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PROVING GROUND

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More hits ... less down time ... robo umps. There are lots of ideas (some crazier than others) for how to improve the game—and now MLB has a laboratory to test them. On the surface, the ATLANTIC LEAGUE looks like an off-the-beaten-path independent minor league. Look closer and you might see the future of the game

THE OFFICIAL Baseball Rules do not begin with a foreword, or a table of contents, or a list of key figures. They begin with a record of their own history.

It takes nearly an entire page, listing the date of every rule-book amendment from the last seven decades. It shows the rules were updated in Chicago in 1956 and in Houston in 1964; they were amended in Louisville in 1992 and in Las Vegas in 2008 and by teleconference in 2017. A few of amendments have been revolutionary. Many have been the opposite: arcane tweaks in obscure passages, unnoticeable to anyone watching or playing or doing anything other than umpiring.

None were formally tested beforehand—installed in a playing environment outside of major or minor league baseball, observed in action and modified accordingly to achieve the desired outcome before being officially adopted.

Well, none yet.

In March, MLB announced a three-year agreement to test experimental rules and equipment at the top level of independent baseball: in the Atlantic League. Amid increasing discussion about all that might ail the game—too slow? too little offense? simply too boring?—baseball decided to try something new. It would develop a series of rule changes, test them on independent league players and study the results to determine which ones might be added to the majors. The program began in earnest in April with, for example, bigger bases, a three-batter minimum for pitchers and a ban on defensive shifts. It's only gotten more extreme in the months since. Now, the league is in the process of rolling out an automated strike zone and has instituted a more batter-friendly check-swing policy and even the ability to steal first base. (No, you did not misread that.)

To read the new rules is to see a potentially radical new vision of the game. But that's very different from what it is to see the rules in action or, more important, to play by them. The Southern Maryland Blue Crabs played in the Atlantic League's first game of the 2019 season, which meant they had the honor of being the first team to break a rule. Twice.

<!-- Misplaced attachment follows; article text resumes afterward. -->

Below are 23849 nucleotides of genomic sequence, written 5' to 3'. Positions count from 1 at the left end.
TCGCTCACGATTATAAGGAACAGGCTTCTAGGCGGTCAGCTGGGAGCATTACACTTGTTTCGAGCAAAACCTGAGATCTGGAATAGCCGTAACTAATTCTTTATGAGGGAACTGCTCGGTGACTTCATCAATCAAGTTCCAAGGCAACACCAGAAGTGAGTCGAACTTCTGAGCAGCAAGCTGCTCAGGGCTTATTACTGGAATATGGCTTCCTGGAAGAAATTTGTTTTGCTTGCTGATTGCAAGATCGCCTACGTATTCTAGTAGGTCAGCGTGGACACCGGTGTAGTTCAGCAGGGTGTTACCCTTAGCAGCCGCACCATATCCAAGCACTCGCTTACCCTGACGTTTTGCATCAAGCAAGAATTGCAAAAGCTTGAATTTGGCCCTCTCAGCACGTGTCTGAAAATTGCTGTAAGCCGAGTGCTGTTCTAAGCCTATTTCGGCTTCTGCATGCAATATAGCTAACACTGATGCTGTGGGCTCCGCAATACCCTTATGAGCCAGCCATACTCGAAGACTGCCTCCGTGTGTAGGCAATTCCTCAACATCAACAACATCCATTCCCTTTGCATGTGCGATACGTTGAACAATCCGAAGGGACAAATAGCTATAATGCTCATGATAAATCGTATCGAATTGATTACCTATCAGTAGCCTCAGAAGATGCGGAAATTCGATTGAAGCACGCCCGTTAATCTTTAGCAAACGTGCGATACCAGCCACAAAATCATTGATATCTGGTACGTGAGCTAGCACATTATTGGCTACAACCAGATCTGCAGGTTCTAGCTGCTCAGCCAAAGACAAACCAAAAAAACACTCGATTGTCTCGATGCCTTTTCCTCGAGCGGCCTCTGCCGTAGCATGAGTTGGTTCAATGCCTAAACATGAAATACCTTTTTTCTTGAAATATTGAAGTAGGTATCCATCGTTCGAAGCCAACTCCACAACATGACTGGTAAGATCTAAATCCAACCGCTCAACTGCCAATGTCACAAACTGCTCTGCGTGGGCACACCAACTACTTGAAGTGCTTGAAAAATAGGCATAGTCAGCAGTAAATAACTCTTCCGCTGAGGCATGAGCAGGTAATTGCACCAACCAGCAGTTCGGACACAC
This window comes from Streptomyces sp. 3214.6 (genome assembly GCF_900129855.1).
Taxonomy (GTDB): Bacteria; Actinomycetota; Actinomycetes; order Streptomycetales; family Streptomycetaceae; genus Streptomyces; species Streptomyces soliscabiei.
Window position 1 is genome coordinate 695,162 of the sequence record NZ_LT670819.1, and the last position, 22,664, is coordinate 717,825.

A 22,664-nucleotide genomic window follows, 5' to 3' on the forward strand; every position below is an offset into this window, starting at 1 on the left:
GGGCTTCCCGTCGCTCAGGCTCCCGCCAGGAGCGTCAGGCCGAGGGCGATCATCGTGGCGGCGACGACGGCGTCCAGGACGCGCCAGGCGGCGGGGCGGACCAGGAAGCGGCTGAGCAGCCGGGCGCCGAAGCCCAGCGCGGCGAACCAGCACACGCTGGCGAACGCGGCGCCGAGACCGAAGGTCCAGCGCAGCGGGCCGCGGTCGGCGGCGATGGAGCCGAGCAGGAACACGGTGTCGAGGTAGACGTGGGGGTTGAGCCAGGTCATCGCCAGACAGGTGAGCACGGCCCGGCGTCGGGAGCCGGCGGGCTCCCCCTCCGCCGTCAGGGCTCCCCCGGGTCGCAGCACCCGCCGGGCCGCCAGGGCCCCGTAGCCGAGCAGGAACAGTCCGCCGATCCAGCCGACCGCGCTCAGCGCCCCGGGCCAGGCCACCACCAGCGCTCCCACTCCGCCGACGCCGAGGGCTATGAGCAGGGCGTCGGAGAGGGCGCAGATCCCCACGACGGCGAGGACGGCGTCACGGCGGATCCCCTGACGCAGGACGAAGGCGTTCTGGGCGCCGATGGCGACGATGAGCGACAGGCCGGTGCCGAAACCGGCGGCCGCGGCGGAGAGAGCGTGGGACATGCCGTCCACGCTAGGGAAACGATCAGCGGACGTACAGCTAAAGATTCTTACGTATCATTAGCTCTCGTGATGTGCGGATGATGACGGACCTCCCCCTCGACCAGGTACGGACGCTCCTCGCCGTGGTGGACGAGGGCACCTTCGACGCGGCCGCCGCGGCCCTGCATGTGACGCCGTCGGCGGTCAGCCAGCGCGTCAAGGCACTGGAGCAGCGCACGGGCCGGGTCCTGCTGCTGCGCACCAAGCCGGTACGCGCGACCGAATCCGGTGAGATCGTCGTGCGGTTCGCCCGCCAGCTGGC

"It was funny—well, I don't know if funny is the right word," says general manager Courtney Knichel. "But, yes, we were the first team to break two rules."

For the first one, Southern Maryland got off with a warning. Early in the game, out of habit, the catcher began to head toward the starting pitcher for a chat on the mound. Not so fast. The umpire flagged him down before he'd gone too far. The Atlantic League no longer allows mound visits unless a pitcher is injured or being removed from the game.

For the second one, the Crabs had to pay. It looked like a routine play—fourth inning, an easy ground ball to the second baseman, standing in shallow rightfield, who lobbed it to first with plenty of time to spare. The runner was out. Or ... not. The umpires determined that the second baseman had violated the ban on defensive shifts by being that far into the outfield, so the runner was awarded first base.

Halfway through the season, both of these rules look a little different. For defensive positioning, the league has clarified that infielders can play deep in the hole without representing a "shift." As long as there are two fielders on either side of second base—even if they're no more than 10 feet into the outfield—it's legal. The mound-visit ban is still in place, but there's one exception: The battery can briefly meet to discuss signs, such as when a runner is on second and they need to switch to a different set to prevent sign stealing. (To make sure that they don't discuss anything else, the ump listens in.) And about those first base steals, a new creation for the second half: A batter may run to first on any count not "caught in flight" by the catcher, similar to a dropped third strike. "If you've got a below-the-Mendoza-Line type hitter, as a manager, you're hoping that the pitcher throws a wild pitch," Blue Crabs manager Stan Cliburn said in early July. "I'm telling my guy to take off." A week later, Cliburn became the first manager to watch one of his players do it.

These new rules are fairly representative of the whole experiment, requiring adjustments from everyone involved as the season goes on. Most are geared toward boosting the game's entertainment value—by cutting out dead time and increasing action—and most are minimally intrusive on the field, no matter how dramatic they seem on paper.

IN SOUTHERN Maryland's umpire locker room, two hours before first pitch, Tim Detwiler begins the process of preparing brand-new baseballs for game use. He's been umpiring for years here in the Atlantic League. But when he originally heard about the arrival of an automated strike zone—a "robo ump"—he wondered if it would be worth it to stay. He's long understood that umpiring is thankless by design; Detwiler's father worked as an ump, too, so he's been around the job his entire life. But this was something different.

"At first," Detwiler says, "I was like, Well, I'm not going back.... Why am I going back? Now you can put a monkey back there. What's the point?"

"I thought so, too!" Nate Caldwell, a fellow umpire sitting nearby, says.

"It was hard not to take it personal at first," Detwiler says.

"I don't take it personally," Caldwell says. "But, with the way it's going×"